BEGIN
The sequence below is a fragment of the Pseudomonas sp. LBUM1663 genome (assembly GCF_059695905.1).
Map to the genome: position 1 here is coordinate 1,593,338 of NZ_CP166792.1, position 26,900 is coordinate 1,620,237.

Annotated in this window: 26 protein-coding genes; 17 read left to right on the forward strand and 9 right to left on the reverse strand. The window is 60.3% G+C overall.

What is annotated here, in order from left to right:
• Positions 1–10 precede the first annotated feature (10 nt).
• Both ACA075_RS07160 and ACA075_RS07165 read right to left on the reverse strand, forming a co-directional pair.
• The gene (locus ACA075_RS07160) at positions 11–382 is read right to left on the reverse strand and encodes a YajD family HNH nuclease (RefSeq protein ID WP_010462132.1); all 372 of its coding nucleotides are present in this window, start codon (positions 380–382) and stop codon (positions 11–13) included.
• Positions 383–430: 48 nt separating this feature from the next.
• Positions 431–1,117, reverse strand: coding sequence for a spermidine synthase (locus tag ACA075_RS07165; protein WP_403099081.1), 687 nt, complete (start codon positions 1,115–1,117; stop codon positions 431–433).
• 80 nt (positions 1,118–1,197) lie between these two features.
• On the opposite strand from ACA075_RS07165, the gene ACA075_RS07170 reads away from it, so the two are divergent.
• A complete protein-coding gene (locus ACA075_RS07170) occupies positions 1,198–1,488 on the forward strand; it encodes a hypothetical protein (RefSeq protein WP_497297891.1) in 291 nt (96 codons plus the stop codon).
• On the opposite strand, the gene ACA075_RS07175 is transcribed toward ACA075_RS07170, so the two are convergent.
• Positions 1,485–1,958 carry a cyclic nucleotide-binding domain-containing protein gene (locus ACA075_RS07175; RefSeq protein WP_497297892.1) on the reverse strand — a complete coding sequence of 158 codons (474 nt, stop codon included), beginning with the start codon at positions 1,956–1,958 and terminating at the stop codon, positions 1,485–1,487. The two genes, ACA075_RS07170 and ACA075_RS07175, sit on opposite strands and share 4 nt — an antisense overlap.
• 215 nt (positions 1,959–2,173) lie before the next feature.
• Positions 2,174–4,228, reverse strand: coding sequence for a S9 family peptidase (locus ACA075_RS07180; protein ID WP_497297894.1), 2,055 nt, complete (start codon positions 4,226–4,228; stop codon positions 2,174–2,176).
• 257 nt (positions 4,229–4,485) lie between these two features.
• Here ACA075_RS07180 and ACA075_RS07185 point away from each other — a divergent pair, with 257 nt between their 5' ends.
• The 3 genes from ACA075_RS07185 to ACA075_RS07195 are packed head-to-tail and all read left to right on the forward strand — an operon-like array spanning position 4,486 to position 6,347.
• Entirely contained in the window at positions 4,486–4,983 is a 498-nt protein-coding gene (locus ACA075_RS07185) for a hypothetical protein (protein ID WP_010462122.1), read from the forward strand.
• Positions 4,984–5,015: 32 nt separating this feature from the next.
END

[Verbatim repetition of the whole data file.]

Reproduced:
The sequence below is a fragment of the Pseudomonas sp. LBUM1663 genome (assembly GCF_059695905.1).
Map to the genome: position 1 here is coordinate 1,593,338 of NZ_CP166792.1, position 26,900 is coordinate 1,620,237.

Annotated in this window: 26 protein-coding genes; 17 read left to right on the forward strand and 9 right to left on the reverse strand. The window is 60.3% G+C overall.

What is annotated here, in order from left to right:
• Positions 1–10 precede the first annotated feature (10 nt).
• Both ACA075_RS07160 and ACA075_RS07165 read right to left on the reverse strand, forming a co-directional pair.
• The gene (locus ACA075_RS07160) at positions 11–382 is read right to left on the reverse strand and encodes a YajD family HNH nuclease (RefSeq protein ID WP_010462132.1); all 372 of its coding nucleotides are present in this window, start codon (positions 380–382) and stop codon (positions 11–13) included.
• Positions 383–430: 48 nt separating this feature from the next.
• Positions 431–1,117, reverse strand: coding sequence for a spermidine synthase (locus tag ACA075_RS07165; protein WP_403099081.1), 687 nt, complete (start codon positions 1,115–1,117; stop codon positions 431–433).
• 80 nt (positions 1,118–1,197) lie between these two features.
• On the opposite strand from ACA075_RS07165, the gene ACA075_RS07170 reads away from it, so the two are divergent.
• A complete protein-coding gene (locus ACA075_RS07170) occupies positions 1,198–1,488 on the forward strand; it encodes a hypothetical protein (RefSeq protein WP_497297891.1) in 291 nt (96 codons plus the stop codon).
• On the opposite strand, the gene ACA075_RS07175 is transcribed toward ACA075_RS07170, so the two are convergent.
• Positions 1,485–1,958 carry a cyclic nucleotide-binding domain-containing protein gene (locus ACA075_RS07175; RefSeq protein WP_497297892.1) on the reverse strand — a complete coding sequence of 158 codons (474 nt, stop codon included), beginning with the start codon at positions 1,956–1,958 and terminating at the stop codon, positions 1,485–1,487. The two genes, ACA075_RS07170 and ACA075_RS07175, sit on opposite strands and share 4 nt — an antisense overlap.
• 215 nt (positions 1,959–2,173) lie before the next feature.
• Positions 2,174–4,228, reverse strand: coding sequence for a S9 family peptidase (locus ACA075_RS07180; protein ID WP_497297894.1), 2,055 nt, complete (start codon positions 4,226–4,228; stop codon positions 2,174–2,176).
• 257 nt (positions 4,229–4,485) lie between these two features.
• Here ACA075_RS07180 and ACA075_RS07185 point away from each other — a divergent pair, with 257 nt between their 5' ends.
• The 3 genes from ACA075_RS07185 to ACA075_RS07195 are packed head-to-tail and all read left to right on the forward strand — an operon-like array spanning position 4,486 to position 6,347.
• Entirely contained in the window at positions 4,486–4,983 is a 498-nt protein-coding gene (locus ACA075_RS07185) for a hypothetical protein (protein ID WP_010462122.1), read from the forward strand.
• Positions 4,984–5,015: 32 nt separating this feature from the next.